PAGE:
As a wheeler, or someone who partakes in off road activities with a motorized vehicle, your hobby is often defined by your surroundings. The goal of modern infrastructure and bureaucracy is to eliminate what you find appealing – near destitute areas with landscape in need of low range and contemplation – so you tend to post up in more rural facets of America than a mecca of hipsters and iPhones. Knoxville, Tennessee is borderline as it houses a large, state-supported university, old money, new money, and good old fashion rednecks all within a 20 mile radius. Plus, on its outskirts are a number of dedicated areas where other wheelers can gather and talk about off roading before driving off road, all without bothering ordinary people and their iPhones. It’s a nice place for gearheads who like to go slow rather than fast.
Nearly four months ago, I stopped living in Knoxville in an attempt to reside in Rochester, New York. In the time I’ve been here, I have determined that despite this city’s surprising niceness, it is not conducive to four-wheel-drive hooligan behavior. That is, not when there isn’t any snow on the ground. For sideways snow-covered heroism, my 2005 flat-six powered Subaru will be put to use – not so much the Jeep which, at the moment, is mostly bored by the little designated off road areas around Rochester. It’s time for more.
Thirty three days from now, I will attempt to drive my 1999 Jeep Cherokee the 11 hours from Rochester to Knoxville so I can wheel at Windrock ORV park for an entire weekend, and drive straight back.
Have I mentioned the rear wheel cylinder is leaking fluid? And that it needs tires? And I’d like to install a new radiator to wire up a set of aftermarket electric fans? And I’d like to remodel the interior? And I have a full-time job, a side job, a girlfriend and a cat? Oh, and that I plan to remove the Jeep’s automatic lunchbox lockers before I head back to Rochester – have I mentioned that yet?
Yesterday was the first day that it really sunk in that this is not a laissez faire endeavor – this could conceivable go very wrong. The Jeep, while reliable, is old and fairly modified. Wheeling is not a gentle sport either. It places loads of stress on critical components that are required for traveling 11 hours on highways. While I’m at Windrock, my base camp won’t be a nice hotel but rather a literal camp ground. I will have to sustain myself and my Jeep using whatever I can fit inside its compact quarters.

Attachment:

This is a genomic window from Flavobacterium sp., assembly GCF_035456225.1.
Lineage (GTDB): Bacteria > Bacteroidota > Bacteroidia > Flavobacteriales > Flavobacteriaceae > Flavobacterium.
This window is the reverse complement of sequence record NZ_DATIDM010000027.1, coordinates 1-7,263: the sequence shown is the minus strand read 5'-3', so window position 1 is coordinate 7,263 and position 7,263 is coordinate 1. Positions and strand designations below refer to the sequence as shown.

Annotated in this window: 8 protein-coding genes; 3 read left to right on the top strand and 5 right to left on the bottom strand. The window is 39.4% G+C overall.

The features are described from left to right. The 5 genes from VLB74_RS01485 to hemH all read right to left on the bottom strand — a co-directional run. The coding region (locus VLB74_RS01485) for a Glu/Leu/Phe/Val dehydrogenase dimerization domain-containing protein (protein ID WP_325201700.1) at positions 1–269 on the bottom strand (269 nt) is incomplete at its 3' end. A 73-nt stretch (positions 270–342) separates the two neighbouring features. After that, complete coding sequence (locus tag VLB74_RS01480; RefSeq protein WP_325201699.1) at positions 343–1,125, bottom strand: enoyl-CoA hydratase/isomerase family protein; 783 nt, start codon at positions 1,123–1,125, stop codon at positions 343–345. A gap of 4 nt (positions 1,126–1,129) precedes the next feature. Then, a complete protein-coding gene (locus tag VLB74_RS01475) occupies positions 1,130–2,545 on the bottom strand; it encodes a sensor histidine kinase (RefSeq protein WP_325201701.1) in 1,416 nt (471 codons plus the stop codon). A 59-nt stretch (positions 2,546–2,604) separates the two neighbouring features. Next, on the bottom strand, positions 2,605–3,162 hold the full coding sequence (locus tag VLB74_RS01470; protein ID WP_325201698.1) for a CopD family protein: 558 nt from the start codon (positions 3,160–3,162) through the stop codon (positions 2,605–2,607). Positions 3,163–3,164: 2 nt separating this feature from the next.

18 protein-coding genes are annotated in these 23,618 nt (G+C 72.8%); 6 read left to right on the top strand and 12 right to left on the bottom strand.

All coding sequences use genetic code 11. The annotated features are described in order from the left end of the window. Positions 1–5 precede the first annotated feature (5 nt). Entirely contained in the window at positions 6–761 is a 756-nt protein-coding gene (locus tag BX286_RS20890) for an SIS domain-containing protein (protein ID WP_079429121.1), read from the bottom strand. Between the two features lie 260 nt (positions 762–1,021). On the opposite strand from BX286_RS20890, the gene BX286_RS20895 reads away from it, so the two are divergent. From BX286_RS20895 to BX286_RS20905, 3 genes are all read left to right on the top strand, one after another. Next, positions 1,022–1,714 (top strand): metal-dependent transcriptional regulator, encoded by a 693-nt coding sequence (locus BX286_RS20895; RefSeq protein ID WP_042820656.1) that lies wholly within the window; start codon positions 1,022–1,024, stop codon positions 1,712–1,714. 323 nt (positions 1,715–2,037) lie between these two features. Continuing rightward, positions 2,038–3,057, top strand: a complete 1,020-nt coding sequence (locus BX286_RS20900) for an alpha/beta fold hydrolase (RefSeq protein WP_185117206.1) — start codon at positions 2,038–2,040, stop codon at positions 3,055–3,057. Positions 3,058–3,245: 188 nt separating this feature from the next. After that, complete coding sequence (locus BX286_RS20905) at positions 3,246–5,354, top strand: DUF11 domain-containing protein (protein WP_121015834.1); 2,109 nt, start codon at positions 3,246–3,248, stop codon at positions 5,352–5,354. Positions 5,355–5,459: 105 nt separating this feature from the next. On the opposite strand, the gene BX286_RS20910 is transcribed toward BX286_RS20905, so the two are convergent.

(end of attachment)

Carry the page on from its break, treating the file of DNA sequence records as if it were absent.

Before we move any further with prep, here are the basics of the Jeep as it sits now. Known as Ruby, or Hot Rod Apocalypse, it’s a 4.0 liter, four door sport with a factory AX15 manual transmission and NP231 transfer case with an Advanced Adapters slip yoke eliminator kit. Underneath are modified axles from a 1993 Cherokee – a high pinion Dana 30 front and 27 spline Chrysler 8.25 rear. The back axle can be viewed as a downgrade from the factory 29 spline, but with aftermarket Yukon 4.11 gears and a Spartan lunchbox locker, it’s an upgrade. The Dana 30 has a matching set of Yukon 4.11 gears and a Spartan lunchbox locker as well.
Suspension wise, the rig has approximately four inches of lift using various parts from various manufacturers. The front consists of 250 lb PAC JeepSpeed coils, 10″ travel Bilstein 5100 shocks, an Iron Rock Offroad double shear track bar, and Rubicon Express super flex adjustable upper and lower control arms. The rear is suspended using 3.5″ Rubicon Express super ride leaf springs, 10″ travel Bilstein 5100 shocks, and factory shackles. Brakes are factory disks up front and rebuilt drums in the back (albeit leaking at the moment). Steering is mostly factory with the exception of the tie rod which is a Moog replacement part for a V8 powered ZJ Grand Cherokee. Tires are 33×10.5×15 BFG KOs with Jeep Grizzly wheels and 1.5″ Alloy USA wheel spacers (these will be changed – stay tuned).
This is Ruby 3.0:
Because this trip will literally be an expedition, Ruby will begin her transformation from pure trail rig, to, well, expedition vehicle. This means a cleaner, more organized interior. It means sound deadening. It means a headliner instead of bare metal. It means ditching the clunky and highly unsophisticated automatic lunchbox lockers for expensive selectable lockers. It means compromising the hot rod look with a roof rack. It also means getting rid of the pretty factory fender flares and taking an angle grinder to the sheet metal.
Don’t think that these changes will make the rig soft, as no one said overlanding has to be buttoned up and proper. This is the start of the hot rod apocalypse after all and we’re getting ready to explore defunct America with style and noise.